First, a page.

Serge's first motorcycle was an old 175cc Peugeot and he'd arrived from his local region, Chenerailles to test drive the BSA; eventually buying it on the spot and riding it home. It later turned out that this was rather rash and not at all a good deal. The engine, once dismantled after breaking down, turned out to be in a disastrous state.
The BSA, tired by the weight of years and the damages caused by successive owners, was finally sold, and Serge entered the big league, replacing it with a used Honda CB 750 with only 8000 kms on the clock.
Serge here in action on his 750 Honda CB. Any part of the machine that rubbed on the asphalt was worn down and demonstrated the extreme angles taken by its rider. The passenger footrests had been reduced to the bare minimum over the years. The rider's footrests were only 5-6 cm long and the engine's crankcase guards were of little use when the metal of the crankcase started to wear.
One story I never forgot; strange though it seems, concerns an event that included a long mountain descent. This long descent of more than ten kilometers involved many dangerous turns, one after the other, and all this on a road bounded by threatening ravines and perilous drops. The pillion at the time was so scared that he chewed and swallowed a small piece of fabric from the scarf covering his mouth and nose!
There are many anecdotes concerning Serge, too numerous to relate here in the space I have, but certainly Serge Marie had all the qualities and talent needed to have a great career in speed racing. It was in his blood. His riding during the period I was with him was impressive and foretold much about his potential future role on the racing circuit.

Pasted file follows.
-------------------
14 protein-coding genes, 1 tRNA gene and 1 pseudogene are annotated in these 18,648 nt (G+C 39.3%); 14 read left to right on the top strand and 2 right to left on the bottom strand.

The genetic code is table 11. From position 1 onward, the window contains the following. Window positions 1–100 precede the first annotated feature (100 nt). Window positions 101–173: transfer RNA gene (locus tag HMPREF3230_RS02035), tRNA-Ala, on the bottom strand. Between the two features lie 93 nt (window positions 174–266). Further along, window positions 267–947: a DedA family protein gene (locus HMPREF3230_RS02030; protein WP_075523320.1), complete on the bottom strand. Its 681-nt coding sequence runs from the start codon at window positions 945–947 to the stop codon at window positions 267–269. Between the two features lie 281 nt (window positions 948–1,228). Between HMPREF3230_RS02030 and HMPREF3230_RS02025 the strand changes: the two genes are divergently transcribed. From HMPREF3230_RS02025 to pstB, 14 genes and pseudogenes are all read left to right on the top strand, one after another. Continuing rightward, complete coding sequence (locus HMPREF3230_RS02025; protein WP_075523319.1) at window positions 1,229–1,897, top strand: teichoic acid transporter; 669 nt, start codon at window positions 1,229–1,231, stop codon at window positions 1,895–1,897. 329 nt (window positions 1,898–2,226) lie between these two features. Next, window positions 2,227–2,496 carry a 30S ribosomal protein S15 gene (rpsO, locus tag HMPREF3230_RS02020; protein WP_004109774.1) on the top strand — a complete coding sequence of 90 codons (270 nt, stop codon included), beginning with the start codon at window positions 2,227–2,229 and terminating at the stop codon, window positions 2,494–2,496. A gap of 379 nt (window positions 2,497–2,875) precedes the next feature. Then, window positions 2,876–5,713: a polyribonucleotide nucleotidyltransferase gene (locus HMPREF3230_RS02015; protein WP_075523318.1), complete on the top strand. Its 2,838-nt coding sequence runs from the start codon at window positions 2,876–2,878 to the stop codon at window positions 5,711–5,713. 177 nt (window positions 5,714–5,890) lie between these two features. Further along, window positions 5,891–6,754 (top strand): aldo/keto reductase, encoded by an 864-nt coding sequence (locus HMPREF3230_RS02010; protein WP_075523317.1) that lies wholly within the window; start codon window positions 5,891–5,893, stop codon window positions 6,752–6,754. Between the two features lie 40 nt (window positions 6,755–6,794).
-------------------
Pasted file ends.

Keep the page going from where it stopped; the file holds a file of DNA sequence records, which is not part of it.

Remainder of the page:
However, fate decreed otherwise and took him in a completely different direction. He finished his career as a senior health executive before enjoying a well-deserved retirement. Nevertheless, he still rides his 1985 Suzuki 1100 GSXEFE and has kept, despite his advanced years, his passion to ride fast.
Yours truly (left) and Serge Marie (right) here at the international rally des Gueux d'Route organised in April 2013 in Sarlat, Dordogne.
Serge's younger brother had unsurprisingly inherited the 'bug' and the love of motorcycles was in his blood too, although we have totally lost touch with each other over time. The last time we met was in the early 80s, during a dinner at his parents' home in Chenerailles where I had stopped to spend the night on my way back from a rally. He now lives in the Lyonnais and is close to retirement, bearing the title of university professor, and of course still riding motorcycles.